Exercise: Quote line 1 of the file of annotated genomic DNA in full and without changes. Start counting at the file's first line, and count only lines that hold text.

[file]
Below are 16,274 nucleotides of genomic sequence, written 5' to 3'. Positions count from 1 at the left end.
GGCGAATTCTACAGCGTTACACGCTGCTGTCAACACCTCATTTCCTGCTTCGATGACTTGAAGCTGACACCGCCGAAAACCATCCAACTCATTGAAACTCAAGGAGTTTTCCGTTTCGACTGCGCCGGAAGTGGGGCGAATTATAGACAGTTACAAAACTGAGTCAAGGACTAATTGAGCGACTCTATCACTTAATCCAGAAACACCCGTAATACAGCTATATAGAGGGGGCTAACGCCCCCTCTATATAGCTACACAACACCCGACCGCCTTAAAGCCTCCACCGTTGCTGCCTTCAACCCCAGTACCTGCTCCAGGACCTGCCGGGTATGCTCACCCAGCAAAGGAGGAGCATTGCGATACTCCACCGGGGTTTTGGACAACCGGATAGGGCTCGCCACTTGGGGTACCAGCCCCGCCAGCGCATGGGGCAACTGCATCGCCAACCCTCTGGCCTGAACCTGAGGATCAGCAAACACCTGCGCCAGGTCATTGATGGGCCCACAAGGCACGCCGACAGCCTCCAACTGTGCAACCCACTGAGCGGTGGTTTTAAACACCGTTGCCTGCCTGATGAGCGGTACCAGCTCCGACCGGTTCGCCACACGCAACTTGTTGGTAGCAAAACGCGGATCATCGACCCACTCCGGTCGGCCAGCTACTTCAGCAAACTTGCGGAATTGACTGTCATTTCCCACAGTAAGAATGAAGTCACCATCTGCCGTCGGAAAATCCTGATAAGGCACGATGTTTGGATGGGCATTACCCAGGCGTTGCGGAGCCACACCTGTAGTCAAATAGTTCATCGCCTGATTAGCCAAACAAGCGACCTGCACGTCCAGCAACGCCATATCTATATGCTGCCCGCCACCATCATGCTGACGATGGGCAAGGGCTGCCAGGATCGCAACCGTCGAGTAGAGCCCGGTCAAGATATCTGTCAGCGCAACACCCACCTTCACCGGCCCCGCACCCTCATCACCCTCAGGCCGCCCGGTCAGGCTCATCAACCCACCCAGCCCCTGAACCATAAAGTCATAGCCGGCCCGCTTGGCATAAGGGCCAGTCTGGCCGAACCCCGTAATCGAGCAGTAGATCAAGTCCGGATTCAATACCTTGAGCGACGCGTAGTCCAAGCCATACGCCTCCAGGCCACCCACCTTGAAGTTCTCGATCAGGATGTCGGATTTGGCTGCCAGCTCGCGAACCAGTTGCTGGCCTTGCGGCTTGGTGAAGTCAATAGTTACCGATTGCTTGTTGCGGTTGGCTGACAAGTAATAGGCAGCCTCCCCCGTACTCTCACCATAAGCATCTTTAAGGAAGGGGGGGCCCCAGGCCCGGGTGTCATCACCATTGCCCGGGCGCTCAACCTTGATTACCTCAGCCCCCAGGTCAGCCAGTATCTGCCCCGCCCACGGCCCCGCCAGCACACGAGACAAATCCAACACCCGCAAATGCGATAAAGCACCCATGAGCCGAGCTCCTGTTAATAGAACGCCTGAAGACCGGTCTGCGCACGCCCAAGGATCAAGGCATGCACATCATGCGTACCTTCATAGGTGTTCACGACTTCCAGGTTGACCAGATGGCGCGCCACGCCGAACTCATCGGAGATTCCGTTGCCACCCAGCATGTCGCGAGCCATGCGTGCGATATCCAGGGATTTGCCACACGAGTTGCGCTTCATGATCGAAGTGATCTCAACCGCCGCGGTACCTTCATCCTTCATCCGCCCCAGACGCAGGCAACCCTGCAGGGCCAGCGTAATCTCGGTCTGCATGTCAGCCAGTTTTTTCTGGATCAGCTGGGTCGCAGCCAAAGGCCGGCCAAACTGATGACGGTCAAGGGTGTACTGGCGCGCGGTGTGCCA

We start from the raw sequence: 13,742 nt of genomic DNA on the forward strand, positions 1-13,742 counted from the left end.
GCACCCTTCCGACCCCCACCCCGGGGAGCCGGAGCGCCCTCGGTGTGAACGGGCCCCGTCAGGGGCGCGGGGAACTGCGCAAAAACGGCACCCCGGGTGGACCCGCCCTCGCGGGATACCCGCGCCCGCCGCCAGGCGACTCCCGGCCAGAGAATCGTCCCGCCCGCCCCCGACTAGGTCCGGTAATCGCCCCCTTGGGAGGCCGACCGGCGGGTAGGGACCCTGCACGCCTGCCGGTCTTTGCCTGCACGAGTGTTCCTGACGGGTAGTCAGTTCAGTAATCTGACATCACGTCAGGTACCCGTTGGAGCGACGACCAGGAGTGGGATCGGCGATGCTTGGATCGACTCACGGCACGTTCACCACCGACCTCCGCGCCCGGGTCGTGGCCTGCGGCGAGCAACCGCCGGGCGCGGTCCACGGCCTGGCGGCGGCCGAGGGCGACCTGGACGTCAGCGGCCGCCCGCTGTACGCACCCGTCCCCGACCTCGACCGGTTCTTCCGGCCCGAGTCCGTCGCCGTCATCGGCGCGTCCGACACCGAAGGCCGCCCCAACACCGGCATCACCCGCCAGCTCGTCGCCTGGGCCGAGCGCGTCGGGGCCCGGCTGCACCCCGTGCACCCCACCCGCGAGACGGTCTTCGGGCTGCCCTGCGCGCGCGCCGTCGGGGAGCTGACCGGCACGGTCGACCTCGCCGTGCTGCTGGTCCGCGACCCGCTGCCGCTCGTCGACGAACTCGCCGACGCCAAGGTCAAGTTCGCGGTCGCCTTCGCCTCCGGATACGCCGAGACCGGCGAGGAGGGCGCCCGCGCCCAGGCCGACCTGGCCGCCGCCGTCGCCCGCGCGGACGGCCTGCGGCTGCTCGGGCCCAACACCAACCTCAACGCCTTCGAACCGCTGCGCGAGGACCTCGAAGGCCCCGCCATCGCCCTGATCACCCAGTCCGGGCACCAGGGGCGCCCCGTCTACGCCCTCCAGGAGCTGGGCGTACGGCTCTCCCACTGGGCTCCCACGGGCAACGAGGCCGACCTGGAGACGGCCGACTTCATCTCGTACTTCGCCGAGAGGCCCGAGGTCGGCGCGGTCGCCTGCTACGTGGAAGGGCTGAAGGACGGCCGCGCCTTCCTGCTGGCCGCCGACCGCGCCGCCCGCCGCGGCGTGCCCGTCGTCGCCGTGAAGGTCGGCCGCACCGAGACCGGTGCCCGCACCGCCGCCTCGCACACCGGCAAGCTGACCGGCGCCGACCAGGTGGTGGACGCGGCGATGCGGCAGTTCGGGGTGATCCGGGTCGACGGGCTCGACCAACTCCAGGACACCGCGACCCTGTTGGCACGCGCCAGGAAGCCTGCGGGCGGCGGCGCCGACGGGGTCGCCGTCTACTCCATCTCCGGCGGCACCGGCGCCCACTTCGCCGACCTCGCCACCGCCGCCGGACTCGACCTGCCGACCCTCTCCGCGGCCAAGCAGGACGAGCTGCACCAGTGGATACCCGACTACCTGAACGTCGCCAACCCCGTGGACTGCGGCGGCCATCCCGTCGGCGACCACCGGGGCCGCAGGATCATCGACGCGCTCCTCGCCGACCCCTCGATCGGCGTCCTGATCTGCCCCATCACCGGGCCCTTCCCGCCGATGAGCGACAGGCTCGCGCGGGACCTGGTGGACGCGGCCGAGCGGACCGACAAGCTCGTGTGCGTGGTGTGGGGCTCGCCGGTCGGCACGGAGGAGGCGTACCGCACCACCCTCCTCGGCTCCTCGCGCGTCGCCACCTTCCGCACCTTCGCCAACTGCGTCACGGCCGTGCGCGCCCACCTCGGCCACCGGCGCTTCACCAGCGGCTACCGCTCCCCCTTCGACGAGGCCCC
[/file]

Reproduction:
Below are 16,274 nucleotides of genomic sequence, written 5' to 3'. Positions count from 1 at the left end.